JOSEPH VALENTINE HERNANDEZ – OCTOBER 27, 2017
As October matures and autumn blooms into its colorful precipice, All Hallows’ Eve draws closer. Halloween represents the cultural event of the year’s end, and no matter where you celebrate it, Halloween would be incomplete without candies, costumes, and jump scares. Surely the purchase of millions of candy bags, latex masks, and car rides has a positive effect on the economy if you’re a Keynesian, but what about Ricardian equivalence, or the effects that increased demand has on savings behavior? Does it really make good economic sense to celebrate holidays? Luckily, the lesser-known field of cultural economics research can reveal the costs and benefits of mass holidays. Cultural institutions such as Halloween fall into the purview of cultural economics, which relates cultural institutions, arts, and practices to their relative economic impacts.
Nobody can estimate the value of a culture in its entirety, but analyzing the pieces usually associated with a culture allows economists to see how holidays such as Halloween, or its cousin, the Venetian masquerade ball Carnival, impact behavior and finances. Each of these holidays involve dressing in elaborate costumes, spending large amounts of money travelling, splurging on consumption, and interacting socially with neighbors. The Keynesian school of economic thought suggests that increases in consumer spending can lead to economic good, and with all the money poured into our increasingly commercial Halloween celebrations, there is not much to dispute that the holiday leads to an increase in consumption. The civic authorities in Venice have surely adopted this thinking, noting the large revenues the city collects from the Carnival tourism explosion. In a filtered analysis of Carnival’s economic impact from 2004 to 2014 by the cultural economists Srakar, Vecco, and Slabe-Erker, Venice saw more than fifty thousand additional tourists spending on one-hundred and seventy thousand additional overnight stays in Venetian rooms, generating millions for the local economy. Applying this finding to the much larger Halloween night, the nine billion dollar spike in consumer spending during the holiday’s season reported by the National Retail Foundation seems perfectly reasonable, perhaps even low.
A Ricardian Equivalence argument could be made that the public saves more in September to offset for their increased spending in October. This would mean that Halloween would have a neutral effect in the long run, as savings in preparation for the holiday and spending during the holiday equivocate and cancel out. Luckily, empirical evidence shows that this is unlikely in the case of mass celebrations. Economist James Andreoni has done impactful work on how people allocate gifts to their family or choose to be altruistic. Halloween likely falls into the list of activities Andreoni would consider charity, given the nature of trick-or-treating, and he discovered that most charitable giving comes from “warm glow” in the short term rather than long term thinking about the future—as was the case in familial bequeathals. In this light, the spending on holiday “warm glow” giving can be thought of as a pure boost in consumption without significant impacts on families’ saving behavior.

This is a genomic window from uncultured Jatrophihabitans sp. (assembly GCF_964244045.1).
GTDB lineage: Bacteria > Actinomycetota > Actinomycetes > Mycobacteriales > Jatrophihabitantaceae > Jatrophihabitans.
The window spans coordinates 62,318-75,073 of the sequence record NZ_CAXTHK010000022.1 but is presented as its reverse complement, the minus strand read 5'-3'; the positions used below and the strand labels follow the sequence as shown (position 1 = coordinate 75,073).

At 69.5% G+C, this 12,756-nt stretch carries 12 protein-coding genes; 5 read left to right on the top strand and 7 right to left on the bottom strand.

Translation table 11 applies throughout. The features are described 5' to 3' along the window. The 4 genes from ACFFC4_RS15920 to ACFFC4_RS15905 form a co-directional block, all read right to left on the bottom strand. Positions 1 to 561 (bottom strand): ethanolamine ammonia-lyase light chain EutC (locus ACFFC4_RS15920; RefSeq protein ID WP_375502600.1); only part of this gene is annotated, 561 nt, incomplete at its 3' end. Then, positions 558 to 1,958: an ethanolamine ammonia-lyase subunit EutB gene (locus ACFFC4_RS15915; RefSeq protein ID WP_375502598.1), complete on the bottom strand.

Halloween’s positive impacts could also stretch beyond a spike in consumer spending. It can lead to “investment” in expensive decorations, such as lights or false skeletons which are meant to last for years. It can lead to booms in transportation spending as families speed from neighborhood to neighborhood in search of the best treats. More abstractly, trick-or-treating may have positive behavioral impacts on children, teaching them valuable economic lessons about bartering for what they want, minding their appearance, greeting strangers, and trading sweets with friends to maximize the benefits they get out of Halloween night—trading a Kit Kat for a Snickers, for example.
Of course, there are some costs associated with celebrating mass holidays, most obviously the emphasis on charity, but for Halloween costs are low. The chief economic transaction of Halloween, essentially door-to-door begging, relies on others’ propensity to give. However, charitable giving normally comes from warm glow, rather than some innate human altruism, and according to data from the Johns Hopkins Comparative Nonprofit Sector Project even the most altruistic country, the United States, spends the equivalent of a meager 1.8% of GDP on charity. Relaying on such giving for the success of a holiday presents problems, where some neighborhoods give much less than others, thereby getting much less of the benefits of the holiday as well. Another cost, the negative environmental externalities of travel, especially long-haul travelers flying great distances, is far less of a feature for Halloween than for its cousin Thanksgiving. Finally, even accounting for these costs, it is still reasonable to believe a day of charitable giving, full of valuable economic lessons for childhood, is well worth the costs associated with it.
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